After years of bitter litigation, it now looks as if both apples are now ready to be sold from the same cart. Rumours suggest that the Beatles are finally coming to iTunes, with an announcement widely expected to take place later today.
The Band has long been one of the last major artists to hold out from making their music available through iTunes, and many pro-downloading campaigners have argued that this approach has led to widespread filesharing of the Fab Four’s songs. However, with today’s worldwide re-release of the digitally-remastered versions of the Beatles’ back catalogue coinciding with what a press conference for what Apple have described as a “music-focused media event” and the release of the new “Beatles Rock Band” game, many are speculating that some of the most iconic music of the 20th century may now finally find its way online.
Many music fans and media lawyers thought, and some still do think, that the Beatles’ songs will never end up being sold through iTunes, and with a very good reason.
Apple Inc. and Apple Corps., the Beatles’ Record Label, have had a fraught relationship over the years which led to a very long-running court case over Apple Inc.’s use of the “Apple” Branding. Legend has it that George Harrison came across an advertisement for Apple Computers and asked who was using their logo, which led to Apple Corps. suing for Trade Mark Infringement in 1978, with the case eventually settling in 1981 after the two sides reached an agreement whereby Apple Inc. would not enter the music business and Apple Corps would not enter the computer business.
This lasted until Apple Inc. added rudimentary music software to their computers in the early 90s, which led Apple Corps. to sue again and a refinement of the deal between them giving Apple Corps the right to use “Apple” on “creative works whose principal content is music” and Apple Inc. the right to use “Apple” on “goods or services used to deliver such content”, but not for any physical musical materials.
Enter iTunes and the iPod, which reignited tensions between the two via a claim for breach of contract. Apple Corps lost this case on the basis that iTunes merely distributed music rather than created it. Apple Corps were then set to appeal the judgment before the ongoing trade mark claim was settled in 2007, with Apple Computers now owning the “Apple” trade marks and licensing them back to Apple Corps. This fuelled speculation in 2008 that Sir Paul McCartney had brokered a deal which would see the Beatles’ catalogue sold via iTunes to the tune of a rumoured $400 Million, although Apple Computers denied it, with discussions apparently reaching an impasse late last year.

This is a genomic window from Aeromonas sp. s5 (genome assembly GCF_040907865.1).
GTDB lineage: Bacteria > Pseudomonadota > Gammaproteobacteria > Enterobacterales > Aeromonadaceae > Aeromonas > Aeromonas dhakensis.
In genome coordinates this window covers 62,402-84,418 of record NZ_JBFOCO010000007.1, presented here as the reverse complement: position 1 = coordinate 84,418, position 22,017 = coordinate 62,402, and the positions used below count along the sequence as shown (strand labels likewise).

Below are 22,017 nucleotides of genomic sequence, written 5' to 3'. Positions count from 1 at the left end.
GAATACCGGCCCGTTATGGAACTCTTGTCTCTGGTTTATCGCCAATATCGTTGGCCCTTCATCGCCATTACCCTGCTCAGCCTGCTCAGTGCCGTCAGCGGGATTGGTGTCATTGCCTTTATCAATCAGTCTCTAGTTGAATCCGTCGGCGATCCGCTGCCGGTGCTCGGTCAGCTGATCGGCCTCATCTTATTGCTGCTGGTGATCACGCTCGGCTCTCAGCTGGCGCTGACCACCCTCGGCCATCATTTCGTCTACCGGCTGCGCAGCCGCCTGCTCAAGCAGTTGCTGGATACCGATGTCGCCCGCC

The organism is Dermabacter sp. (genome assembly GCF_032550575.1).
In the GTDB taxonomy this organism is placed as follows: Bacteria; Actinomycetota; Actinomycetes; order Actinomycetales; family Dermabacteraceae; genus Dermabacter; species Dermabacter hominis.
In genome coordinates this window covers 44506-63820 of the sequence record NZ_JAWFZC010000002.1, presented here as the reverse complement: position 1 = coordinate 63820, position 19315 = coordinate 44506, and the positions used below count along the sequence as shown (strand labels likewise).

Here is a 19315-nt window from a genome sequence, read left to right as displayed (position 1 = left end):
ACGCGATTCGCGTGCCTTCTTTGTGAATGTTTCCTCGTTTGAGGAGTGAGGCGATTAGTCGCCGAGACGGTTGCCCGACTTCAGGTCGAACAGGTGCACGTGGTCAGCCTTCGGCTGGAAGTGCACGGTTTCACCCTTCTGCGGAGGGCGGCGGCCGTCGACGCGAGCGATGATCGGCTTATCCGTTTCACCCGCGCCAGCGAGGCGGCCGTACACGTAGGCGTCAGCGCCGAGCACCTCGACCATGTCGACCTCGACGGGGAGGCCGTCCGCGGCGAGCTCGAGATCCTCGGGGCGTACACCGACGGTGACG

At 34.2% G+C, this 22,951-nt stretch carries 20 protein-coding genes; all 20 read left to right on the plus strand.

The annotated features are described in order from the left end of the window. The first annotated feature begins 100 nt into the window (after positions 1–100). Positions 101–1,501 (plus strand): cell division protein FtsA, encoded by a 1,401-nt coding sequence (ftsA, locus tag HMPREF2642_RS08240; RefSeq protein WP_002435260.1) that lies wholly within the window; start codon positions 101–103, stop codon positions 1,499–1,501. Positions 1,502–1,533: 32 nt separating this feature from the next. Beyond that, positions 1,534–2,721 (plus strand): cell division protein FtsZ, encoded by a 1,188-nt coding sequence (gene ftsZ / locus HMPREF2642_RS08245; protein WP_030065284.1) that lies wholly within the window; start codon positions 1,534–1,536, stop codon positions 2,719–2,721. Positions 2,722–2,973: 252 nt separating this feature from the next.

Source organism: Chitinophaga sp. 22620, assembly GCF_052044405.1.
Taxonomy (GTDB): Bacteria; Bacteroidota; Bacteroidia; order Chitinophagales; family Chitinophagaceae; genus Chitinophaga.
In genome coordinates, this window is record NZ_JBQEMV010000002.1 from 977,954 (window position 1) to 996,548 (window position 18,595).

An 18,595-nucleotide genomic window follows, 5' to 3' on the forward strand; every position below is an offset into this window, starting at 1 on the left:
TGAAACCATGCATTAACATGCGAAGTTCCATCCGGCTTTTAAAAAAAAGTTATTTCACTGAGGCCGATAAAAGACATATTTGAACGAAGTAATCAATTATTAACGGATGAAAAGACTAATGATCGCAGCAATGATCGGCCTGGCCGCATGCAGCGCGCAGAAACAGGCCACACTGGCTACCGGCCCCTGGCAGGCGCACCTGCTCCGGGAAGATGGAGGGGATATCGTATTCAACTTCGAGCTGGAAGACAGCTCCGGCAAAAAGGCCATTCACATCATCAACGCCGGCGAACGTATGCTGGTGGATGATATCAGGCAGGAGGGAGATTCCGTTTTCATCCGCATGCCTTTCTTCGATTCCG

Both sides clearly recognise that there is a vast amount of money to be made through selling the music of arguably the most popular and influential band of all time via iTunes, and after Led Zeppelin and Metallica (some of the other major hold-outs) finally reached agreements to make their back catalogues available, surely it’s now only a matter of time before the Beatles do the same. No-one could have foreseen iTunes’ popularity when it launched and selling the Beatles’ music through the platform will allow them to reach a whole new audience and for them to make royalties through licensing the copyright in them for years to come. As far as the trade mark case was concerned, it could have gone either way, but as a deal has now been reached, both sides stand to make a serious amount of money.
In any event, a deal would allow the surviving Beatles to severely curtail the need for their fans to download their music illegally. That may be the next dispute that the Beatles find themselves involved in; if their songs now become available for legal download through Apple, then we may see their Lawyers clamping down on illegal sites which host their music to ensure that the value in the Back Catalogue is protected. It’s no coincidence that the rumoured digital release is coming as the Band’s early releases are nearing the end of their protection by copyright, which expires 50 years after the recording of the original song. Following this timeline, the Copyright in 1962’s “Love Me Do” will expire in 2012. Moves are being made to extend this period, mainly after calls from Musicians who made their name in the late ‘50s and early ‘60s that they should be able to make an income from their music via the huge number of new methods which have become available over the last 20 or so years.
What this goes to show is exactly how valuable the Beatles are as a Brand, even 45 years after they first came to prominence. The deal to use their songs in the new “Beatles Rock Band” Game shows that not only is this the case, but that older artists could well see their music now finding a similar new lease of life as new technologies and methods of exploiting the copyright and related rights in their music and image become available. AC/DC and Metallica have already lent their music to the “Rock Band” and “Guitar Hero” Franchises, and despite comments from Pink Floyd’s Nick Mason and former Rolling Stone Bill Wyman that the phenomenally popular Video Game franchises may deter the stars of the future from picking up real instruments, they probably won’t be the last to do so. The makers of Guitar Hero have already come out against these suggestions, claiming that the game actually inspires their audience to learn to play after seeing how rewarding it can be.
It will certainly be rewarding for the Fab Four. A whole new generation could now discover their music, and it’s unlikely that the surviving Beatles will be singing “Don’t Bring Me Download” or “Can’t Buy Me Copyright” any time soon.